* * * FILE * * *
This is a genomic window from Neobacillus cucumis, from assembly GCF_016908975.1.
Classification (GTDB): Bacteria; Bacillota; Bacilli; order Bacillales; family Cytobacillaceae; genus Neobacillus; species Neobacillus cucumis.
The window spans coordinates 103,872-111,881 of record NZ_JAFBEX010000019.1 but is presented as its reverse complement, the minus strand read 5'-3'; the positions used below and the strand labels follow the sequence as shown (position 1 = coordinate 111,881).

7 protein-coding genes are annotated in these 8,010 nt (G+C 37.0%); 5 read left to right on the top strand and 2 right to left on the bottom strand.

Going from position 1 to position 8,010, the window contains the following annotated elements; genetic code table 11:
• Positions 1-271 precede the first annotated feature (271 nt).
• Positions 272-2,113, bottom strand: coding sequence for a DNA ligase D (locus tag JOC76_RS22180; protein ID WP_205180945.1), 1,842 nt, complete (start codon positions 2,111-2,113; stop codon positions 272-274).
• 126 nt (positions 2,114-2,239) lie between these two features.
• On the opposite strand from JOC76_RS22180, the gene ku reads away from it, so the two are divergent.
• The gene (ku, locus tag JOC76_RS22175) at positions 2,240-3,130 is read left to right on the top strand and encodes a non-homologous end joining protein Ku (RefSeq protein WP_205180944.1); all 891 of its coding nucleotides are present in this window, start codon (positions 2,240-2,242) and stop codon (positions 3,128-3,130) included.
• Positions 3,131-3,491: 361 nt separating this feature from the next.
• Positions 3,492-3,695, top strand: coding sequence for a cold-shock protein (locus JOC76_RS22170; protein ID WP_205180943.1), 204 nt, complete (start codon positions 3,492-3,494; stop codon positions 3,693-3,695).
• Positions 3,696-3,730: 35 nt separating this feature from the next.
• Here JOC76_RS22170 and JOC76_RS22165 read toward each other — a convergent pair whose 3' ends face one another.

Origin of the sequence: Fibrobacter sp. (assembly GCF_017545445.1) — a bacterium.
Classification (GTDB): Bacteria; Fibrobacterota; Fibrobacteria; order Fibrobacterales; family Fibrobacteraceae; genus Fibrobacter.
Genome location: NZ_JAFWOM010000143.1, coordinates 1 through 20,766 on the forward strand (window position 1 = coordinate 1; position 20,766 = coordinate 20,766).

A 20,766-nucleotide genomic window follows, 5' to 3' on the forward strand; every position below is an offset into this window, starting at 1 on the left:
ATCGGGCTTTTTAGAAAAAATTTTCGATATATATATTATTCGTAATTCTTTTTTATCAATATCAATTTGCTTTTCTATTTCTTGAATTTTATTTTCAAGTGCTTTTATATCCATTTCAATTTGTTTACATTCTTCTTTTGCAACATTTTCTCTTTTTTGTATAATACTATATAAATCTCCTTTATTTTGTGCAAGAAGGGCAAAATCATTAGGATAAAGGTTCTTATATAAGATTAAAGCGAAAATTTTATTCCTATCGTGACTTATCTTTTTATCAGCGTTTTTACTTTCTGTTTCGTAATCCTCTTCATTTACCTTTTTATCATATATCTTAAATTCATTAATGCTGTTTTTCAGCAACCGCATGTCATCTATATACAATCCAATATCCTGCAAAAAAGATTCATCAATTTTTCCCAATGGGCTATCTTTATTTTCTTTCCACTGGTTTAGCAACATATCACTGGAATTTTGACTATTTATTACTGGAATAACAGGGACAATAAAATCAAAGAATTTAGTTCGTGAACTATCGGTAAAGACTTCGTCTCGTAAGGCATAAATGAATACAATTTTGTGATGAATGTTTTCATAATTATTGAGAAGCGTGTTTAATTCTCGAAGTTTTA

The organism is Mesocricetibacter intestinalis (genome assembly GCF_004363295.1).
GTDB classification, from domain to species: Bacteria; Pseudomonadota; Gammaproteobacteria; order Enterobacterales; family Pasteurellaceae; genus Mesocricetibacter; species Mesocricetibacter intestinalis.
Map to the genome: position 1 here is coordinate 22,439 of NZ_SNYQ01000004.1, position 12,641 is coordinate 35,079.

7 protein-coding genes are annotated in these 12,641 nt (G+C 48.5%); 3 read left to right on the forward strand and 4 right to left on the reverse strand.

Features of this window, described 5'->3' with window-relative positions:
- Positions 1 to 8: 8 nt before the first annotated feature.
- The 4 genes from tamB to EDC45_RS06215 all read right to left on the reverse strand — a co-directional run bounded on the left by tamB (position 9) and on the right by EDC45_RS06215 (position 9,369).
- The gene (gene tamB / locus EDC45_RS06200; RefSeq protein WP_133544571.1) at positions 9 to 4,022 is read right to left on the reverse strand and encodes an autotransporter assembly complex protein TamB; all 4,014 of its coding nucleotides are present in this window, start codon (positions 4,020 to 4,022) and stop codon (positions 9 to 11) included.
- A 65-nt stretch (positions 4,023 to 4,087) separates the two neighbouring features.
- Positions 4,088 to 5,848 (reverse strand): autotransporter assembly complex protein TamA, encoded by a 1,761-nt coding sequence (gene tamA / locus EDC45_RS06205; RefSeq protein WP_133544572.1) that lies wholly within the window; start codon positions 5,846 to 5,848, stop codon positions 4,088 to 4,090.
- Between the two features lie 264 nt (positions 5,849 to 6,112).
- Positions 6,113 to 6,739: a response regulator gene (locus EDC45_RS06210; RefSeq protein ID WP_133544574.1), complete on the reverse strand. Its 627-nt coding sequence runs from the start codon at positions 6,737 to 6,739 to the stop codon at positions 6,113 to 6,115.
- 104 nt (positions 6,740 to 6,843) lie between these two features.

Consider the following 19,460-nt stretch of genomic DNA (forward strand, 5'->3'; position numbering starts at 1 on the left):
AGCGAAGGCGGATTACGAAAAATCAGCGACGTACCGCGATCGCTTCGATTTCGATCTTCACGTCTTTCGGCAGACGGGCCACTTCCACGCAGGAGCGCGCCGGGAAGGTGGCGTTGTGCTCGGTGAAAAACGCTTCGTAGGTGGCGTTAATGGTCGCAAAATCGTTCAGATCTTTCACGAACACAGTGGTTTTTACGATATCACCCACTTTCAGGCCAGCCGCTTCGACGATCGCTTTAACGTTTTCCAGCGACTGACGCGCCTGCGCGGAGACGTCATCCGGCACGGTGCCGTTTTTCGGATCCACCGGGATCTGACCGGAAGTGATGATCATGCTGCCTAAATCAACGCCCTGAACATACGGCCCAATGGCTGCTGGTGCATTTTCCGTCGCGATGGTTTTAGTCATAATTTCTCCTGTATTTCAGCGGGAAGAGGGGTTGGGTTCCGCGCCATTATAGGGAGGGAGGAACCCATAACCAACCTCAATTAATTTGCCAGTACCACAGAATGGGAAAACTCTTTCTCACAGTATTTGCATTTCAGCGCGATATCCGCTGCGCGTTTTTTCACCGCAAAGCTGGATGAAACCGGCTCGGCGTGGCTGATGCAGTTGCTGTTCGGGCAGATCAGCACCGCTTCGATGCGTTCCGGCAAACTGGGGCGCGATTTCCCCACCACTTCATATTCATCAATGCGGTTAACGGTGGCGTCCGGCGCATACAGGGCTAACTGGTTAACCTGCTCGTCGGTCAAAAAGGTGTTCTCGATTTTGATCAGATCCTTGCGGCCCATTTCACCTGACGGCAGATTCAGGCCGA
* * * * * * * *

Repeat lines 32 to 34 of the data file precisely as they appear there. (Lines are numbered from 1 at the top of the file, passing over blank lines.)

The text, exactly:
- 104 nt (positions 6,740 to 6,843) lie between these two features.

Consider the following 19,460-nt stretch of genomic DNA (forward strand, 5'->3'; position numbering starts at 1 on the left):
AGCGAAGGCGGATTACGAAAAATCAGCGACGTACCGCGATCGCTTCGATTTCGATCTTCACGTCTTTCGGCAGACGGGCCACTTCCACGCAGGAGCGCGCCGGGAAGGTGGCGTTGTGCTCGGTGAAAAACGCTTCGTAGGTGGCGTTAATGGTCGCAAAATCGTTCAGATCTTTCACGAACACAGTGGTTTTTACGATATCACCCACTTTCAGGCCAGCCGCTTCGACGATCGCTTTAACGTTTTCCAGCGACTGACGCGCCTGCGCGGAGACGTCATCCGGCACGGTGCCGTTTTTCGGATCCACCGGGATCTGACCGGAAGTGATGATCATGCTGCCTAAATCAACGCCCTGAACATACGGCCCAATGGCTGCTGGTGCATTTTCCGTCGCGATGGTTTTAGTCATAATTTCTCCTGTATTTCAGCGGGAAGAGGGGTTGGGTTCCGCGCCATTATAGGGAGGGAGGAACCCATAACCAACCTCAATTAATTTGCCAGTACCACAGAATGGGAAAACTCTTTCTCACAGTATTTGCATTTCAGCGCGATATCCGCTGCGCGTTTTTTCACCGCAAAGCTGGATGAAACCGGCTCGGCGTGGCTGATGCAGTTGCTGTTCGGGCAGATCAGCACCGCTTCGATGCGTTCCGGCAAACTGGGGCGCGATTTCCCCACCACTTCATATTCATCAATGCGGTTAACGGTGGCGTCCGGCGCATACAGGGCTAACTGGTTAACCTGCTCGTCGGTCAAAAAGGTGTTCTCGATTTTGATCAGATCCTTGCGGCCCATTTCACCTGACGGCAGATTCAGGCCGA